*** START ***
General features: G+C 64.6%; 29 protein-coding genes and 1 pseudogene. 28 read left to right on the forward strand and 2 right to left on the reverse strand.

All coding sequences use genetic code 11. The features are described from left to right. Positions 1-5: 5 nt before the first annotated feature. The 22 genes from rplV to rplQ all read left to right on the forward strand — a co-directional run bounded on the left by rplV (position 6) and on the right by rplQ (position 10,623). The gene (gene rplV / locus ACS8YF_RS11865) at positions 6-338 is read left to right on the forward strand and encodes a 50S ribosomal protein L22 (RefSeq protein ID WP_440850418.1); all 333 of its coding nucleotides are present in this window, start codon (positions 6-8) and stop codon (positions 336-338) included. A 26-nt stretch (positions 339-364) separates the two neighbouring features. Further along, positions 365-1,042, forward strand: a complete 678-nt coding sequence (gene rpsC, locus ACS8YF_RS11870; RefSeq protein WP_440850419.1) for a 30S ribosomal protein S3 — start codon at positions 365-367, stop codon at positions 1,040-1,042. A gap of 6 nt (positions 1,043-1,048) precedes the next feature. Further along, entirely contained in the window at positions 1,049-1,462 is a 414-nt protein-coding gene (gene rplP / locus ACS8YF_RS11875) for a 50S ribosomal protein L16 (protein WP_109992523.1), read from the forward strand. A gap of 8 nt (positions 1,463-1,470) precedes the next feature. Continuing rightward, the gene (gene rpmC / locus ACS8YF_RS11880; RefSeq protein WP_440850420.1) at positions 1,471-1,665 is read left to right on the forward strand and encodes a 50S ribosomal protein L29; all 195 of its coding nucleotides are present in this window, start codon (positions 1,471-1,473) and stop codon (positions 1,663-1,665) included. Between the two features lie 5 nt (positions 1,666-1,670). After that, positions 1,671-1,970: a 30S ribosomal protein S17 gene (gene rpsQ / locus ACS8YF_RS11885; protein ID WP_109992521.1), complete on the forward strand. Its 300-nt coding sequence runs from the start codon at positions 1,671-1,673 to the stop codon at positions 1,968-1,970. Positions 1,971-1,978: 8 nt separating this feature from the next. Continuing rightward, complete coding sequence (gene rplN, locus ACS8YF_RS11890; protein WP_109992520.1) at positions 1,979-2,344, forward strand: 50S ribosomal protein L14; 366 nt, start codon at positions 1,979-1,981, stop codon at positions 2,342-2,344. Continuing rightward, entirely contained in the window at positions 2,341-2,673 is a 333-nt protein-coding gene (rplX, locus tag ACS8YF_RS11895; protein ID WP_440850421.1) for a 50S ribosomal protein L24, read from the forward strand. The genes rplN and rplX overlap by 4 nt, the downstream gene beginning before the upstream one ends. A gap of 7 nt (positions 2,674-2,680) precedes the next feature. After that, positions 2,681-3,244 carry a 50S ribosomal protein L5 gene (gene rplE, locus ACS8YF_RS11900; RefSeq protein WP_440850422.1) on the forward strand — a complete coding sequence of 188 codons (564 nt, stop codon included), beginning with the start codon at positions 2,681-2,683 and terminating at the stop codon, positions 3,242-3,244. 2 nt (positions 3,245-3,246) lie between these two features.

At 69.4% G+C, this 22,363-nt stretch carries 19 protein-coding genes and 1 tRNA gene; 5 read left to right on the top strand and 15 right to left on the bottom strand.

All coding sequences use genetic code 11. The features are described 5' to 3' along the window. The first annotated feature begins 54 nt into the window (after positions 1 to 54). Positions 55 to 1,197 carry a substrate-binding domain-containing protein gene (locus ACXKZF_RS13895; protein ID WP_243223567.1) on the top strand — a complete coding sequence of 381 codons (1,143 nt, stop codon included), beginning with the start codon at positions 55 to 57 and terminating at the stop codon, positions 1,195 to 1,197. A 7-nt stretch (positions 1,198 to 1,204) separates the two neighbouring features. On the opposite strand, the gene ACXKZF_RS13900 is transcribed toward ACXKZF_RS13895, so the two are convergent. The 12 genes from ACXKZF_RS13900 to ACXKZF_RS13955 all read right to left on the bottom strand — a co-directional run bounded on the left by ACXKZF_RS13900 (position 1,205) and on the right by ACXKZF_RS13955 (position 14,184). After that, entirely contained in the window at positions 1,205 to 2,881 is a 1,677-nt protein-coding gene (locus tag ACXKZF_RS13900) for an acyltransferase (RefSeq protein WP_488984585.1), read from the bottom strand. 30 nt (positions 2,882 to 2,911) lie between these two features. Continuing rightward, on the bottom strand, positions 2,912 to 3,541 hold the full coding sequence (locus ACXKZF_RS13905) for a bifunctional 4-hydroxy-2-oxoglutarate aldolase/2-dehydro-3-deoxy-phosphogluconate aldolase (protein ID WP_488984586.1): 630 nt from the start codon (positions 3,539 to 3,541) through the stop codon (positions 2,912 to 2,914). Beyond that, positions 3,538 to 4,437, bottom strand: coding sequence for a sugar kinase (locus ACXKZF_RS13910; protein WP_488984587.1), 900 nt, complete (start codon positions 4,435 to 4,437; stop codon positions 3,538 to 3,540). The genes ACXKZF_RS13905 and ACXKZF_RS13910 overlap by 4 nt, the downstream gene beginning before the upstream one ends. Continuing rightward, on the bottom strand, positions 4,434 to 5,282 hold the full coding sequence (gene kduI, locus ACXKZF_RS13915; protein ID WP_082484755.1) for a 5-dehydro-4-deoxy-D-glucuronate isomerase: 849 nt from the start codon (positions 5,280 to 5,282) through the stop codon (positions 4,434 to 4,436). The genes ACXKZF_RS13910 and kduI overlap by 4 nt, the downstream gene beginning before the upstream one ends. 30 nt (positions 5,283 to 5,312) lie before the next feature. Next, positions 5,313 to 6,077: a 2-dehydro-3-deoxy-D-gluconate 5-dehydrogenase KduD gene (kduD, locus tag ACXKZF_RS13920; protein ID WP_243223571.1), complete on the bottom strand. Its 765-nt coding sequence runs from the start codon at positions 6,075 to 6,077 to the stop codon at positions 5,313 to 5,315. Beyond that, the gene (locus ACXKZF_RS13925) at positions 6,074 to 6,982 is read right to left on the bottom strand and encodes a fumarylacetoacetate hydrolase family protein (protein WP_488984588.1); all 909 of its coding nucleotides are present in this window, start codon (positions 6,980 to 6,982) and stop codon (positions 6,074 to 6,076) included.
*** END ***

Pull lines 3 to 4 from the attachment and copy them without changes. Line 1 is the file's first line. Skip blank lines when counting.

At 69.4% G+C, this 22,363-nt stretch carries 19 protein-coding genes and 1 tRNA gene; 5 read left to right on the top strand and 15 right to left on the bottom strand.

All coding sequences use genetic code 11. The features are described 5' to 3' along the window. The first annotated feature begins 54 nt into the window (after positions 1 to 54). Positions 55 to 1,197 carry a substrate-binding domain-containing protein gene (locus ACXKZF_RS13895; protein ID WP_243223567.1) on the top strand — a complete coding sequence of 381 codons (1,143 nt, stop codon included), beginning with the start codon at positions 55 to 57 and terminating at the stop codon, positions 1,195 to 1,197. A 7-nt stretch (positions 1,198 to 1,204) separates the two neighbouring features. On the opposite strand, the gene ACXKZF_RS13900 is transcribed toward ACXKZF_RS13895, so the two are convergent. The 12 genes from ACXKZF_RS13900 to ACXKZF_RS13955 all read right to left on the bottom strand — a co-directional run bounded on the left by ACXKZF_RS13900 (position 1,205) and on the right by ACXKZF_RS13955 (position 14,184). After that, entirely contained in the window at positions 1,205 to 2,881 is a 1,677-nt protein-coding gene (locus tag ACXKZF_RS13900) for an acyltransferase (RefSeq protein WP_488984585.1), read from the bottom strand. 30 nt (positions 2,882 to 2,911) lie between these two features. Continuing rightward, on the bottom strand, positions 2,912 to 3,541 hold the full coding sequence (locus ACXKZF_RS13905) for a bifunctional 4-hydroxy-2-oxoglutarate aldolase/2-dehydro-3-deoxy-phosphogluconate aldolase (protein ID WP_488984586.1): 630 nt from the start codon (positions 3,539 to 3,541) through the stop codon (positions 2,912 to 2,914). Beyond that, positions 3,538 to 4,437, bottom strand: coding sequence for a sugar kinase (locus ACXKZF_RS13910; protein WP_488984587.1), 900 nt, complete (start codon positions 4,435 to 4,437; stop codon positions 3,538 to 3,540). The genes ACXKZF_RS13905 and ACXKZF_RS13910 overlap by 4 nt, the downstream gene beginning before the upstream one ends. Continuing rightward, on the bottom strand, positions 4,434 to 5,282 hold the full coding sequence (gene kduI, locus ACXKZF_RS13915; protein ID WP_082484755.1) for a 5-dehydro-4-deoxy-D-glucuronate isomerase: 849 nt from the start codon (positions 5,280 to 5,282) through the stop codon (positions 4,434 to 4,436). The genes ACXKZF_RS13910 and kduI overlap by 4 nt, the downstream gene beginning before the upstream one ends. 30 nt (positions 5,283 to 5,312) lie before the next feature. Next, positions 5,313 to 6,077: a 2-dehydro-3-deoxy-D-gluconate 5-dehydrogenase KduD gene (kduD, locus tag ACXKZF_RS13920; protein ID WP_243223571.1), complete on the bottom strand. Its 765-nt coding sequence runs from the start codon at positions 6,075 to 6,077 to the stop codon at positions 5,313 to 5,315. Beyond that, the gene (locus ACXKZF_RS13925) at positions 6,074 to 6,982 is read right to left on the bottom strand and encodes a fumarylacetoacetate hydrolase family protein (protein WP_488984588.1); all 909 of its coding nucleotides are present in this window, start codon (positions 6,980 to 6,982) and stop codon (positions 6,074 to 6,076) included.